Release type: Transcript

Date:

Minister for Education Dan Tehan interview with Rafael Epstein, ABC Radio Melbourne Drive

Ministers:

The Hon Dan Tehan MP
Minister for Education

SUBJECTS: Job-ready graduates, International students, JobKeeper

Rafael Epstein: Dan Tehan is the Education Minister. He is, of course, part of Scott Morrison’s Federal Cabinet. Dan Tehan, good afternoon.

Dan Tehan: Good afternoon Raf. How are you?

Epstein: I’m good, Dan Tehan. The people who work in universities see that the rejigged JobKeeper effectively meant that academics couldn’t get it. You’re now doubling the cost of an arts degree. They feel like the Government hates universities. Is that right?

Tehan: Not at all Raf, and can I just say to all the Vice-Chancellors that I’ve worked with very cooperatively over the two years that I’ve been Education Minister, thank you for the way that you’ve consulted with the Government. Thank you for the way that you’ve consulted on the reforms that we announced today, and I very much look forward to working continually with the sector as we work on bringing international students back. As you’ve heard, we hopefully will be able to soon embark on two pilots – one with the ACT Government and one with the South Australian Government – on that. And, also, obviously, we’ve got more work to do when it comes to the research pipeline, and I look forward to working with the sector on that, as well.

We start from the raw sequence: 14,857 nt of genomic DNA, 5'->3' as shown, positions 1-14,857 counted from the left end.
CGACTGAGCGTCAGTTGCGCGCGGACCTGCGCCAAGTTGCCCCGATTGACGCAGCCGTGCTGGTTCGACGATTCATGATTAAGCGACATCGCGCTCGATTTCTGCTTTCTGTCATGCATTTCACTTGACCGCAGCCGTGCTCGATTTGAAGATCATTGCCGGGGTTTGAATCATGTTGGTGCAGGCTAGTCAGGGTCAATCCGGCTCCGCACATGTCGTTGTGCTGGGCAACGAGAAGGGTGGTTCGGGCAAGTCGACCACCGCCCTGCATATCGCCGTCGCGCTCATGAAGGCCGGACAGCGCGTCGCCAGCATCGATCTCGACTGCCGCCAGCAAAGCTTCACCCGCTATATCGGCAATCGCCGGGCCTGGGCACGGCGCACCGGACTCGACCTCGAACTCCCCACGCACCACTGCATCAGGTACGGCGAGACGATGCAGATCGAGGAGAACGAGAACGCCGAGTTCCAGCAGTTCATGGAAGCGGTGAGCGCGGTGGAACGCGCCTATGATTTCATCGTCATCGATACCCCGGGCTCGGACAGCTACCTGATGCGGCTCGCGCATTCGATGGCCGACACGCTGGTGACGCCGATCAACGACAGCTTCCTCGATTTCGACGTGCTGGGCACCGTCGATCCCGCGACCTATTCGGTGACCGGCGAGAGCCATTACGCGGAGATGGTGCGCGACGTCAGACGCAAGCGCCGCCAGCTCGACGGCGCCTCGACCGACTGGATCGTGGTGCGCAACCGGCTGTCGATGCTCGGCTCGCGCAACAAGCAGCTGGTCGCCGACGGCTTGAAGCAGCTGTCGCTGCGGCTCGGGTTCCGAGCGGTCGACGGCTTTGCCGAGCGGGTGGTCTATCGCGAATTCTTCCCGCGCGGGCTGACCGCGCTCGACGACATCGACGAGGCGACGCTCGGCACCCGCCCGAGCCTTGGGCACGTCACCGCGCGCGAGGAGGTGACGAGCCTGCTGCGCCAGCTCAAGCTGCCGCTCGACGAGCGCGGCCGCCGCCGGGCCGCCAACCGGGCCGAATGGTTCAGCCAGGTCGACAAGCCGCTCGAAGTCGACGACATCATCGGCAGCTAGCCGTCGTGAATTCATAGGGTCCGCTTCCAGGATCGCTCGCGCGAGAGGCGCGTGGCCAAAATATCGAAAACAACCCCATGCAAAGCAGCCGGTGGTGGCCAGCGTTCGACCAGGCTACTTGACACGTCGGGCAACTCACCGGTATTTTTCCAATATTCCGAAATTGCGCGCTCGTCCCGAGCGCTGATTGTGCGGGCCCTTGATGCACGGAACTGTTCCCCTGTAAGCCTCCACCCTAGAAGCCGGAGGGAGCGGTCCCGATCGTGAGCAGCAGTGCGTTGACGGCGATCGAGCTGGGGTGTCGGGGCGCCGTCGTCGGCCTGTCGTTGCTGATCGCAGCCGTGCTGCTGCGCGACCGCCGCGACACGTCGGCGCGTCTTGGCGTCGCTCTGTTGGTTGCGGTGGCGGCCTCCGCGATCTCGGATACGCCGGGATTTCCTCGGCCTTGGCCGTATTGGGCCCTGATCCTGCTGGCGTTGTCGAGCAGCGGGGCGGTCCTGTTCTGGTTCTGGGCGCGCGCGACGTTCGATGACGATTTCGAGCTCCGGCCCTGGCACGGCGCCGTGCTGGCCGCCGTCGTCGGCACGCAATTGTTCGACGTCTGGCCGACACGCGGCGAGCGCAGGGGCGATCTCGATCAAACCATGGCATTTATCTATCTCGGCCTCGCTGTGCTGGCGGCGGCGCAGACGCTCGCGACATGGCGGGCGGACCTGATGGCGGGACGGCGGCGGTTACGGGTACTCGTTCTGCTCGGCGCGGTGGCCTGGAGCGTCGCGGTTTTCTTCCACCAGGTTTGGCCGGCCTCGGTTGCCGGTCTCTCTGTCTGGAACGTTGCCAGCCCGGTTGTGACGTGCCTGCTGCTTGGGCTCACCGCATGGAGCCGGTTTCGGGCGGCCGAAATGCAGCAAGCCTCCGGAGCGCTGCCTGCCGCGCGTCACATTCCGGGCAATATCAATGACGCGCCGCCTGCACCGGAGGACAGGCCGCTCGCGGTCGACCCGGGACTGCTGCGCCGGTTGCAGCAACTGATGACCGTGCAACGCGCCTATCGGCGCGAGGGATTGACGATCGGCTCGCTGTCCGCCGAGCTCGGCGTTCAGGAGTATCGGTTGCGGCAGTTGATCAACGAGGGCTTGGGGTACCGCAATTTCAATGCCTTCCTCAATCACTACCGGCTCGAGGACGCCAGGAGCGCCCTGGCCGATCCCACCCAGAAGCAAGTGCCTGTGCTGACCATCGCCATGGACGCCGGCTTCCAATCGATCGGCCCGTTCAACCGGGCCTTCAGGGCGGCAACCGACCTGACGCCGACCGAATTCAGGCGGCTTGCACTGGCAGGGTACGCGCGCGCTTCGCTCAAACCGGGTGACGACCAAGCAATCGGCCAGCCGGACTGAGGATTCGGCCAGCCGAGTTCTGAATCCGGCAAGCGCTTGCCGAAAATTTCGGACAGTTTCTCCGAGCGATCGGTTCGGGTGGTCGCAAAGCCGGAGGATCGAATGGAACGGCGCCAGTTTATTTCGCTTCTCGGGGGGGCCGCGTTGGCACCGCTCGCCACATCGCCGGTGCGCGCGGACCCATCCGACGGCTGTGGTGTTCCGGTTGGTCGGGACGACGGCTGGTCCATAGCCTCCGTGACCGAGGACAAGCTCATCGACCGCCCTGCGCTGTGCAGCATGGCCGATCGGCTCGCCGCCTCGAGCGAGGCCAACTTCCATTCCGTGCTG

Epstein: Why are you doubling the price for an arts degree, if it gives you a better job prospect than that massive range of courses? Science, maths, computing, information systems, tourism, hospitality, personal services, sport and recreation. There aren’t as many people in total employment when they do those courses as there are in arts, but it’s arts you’re hitting hardest. Why?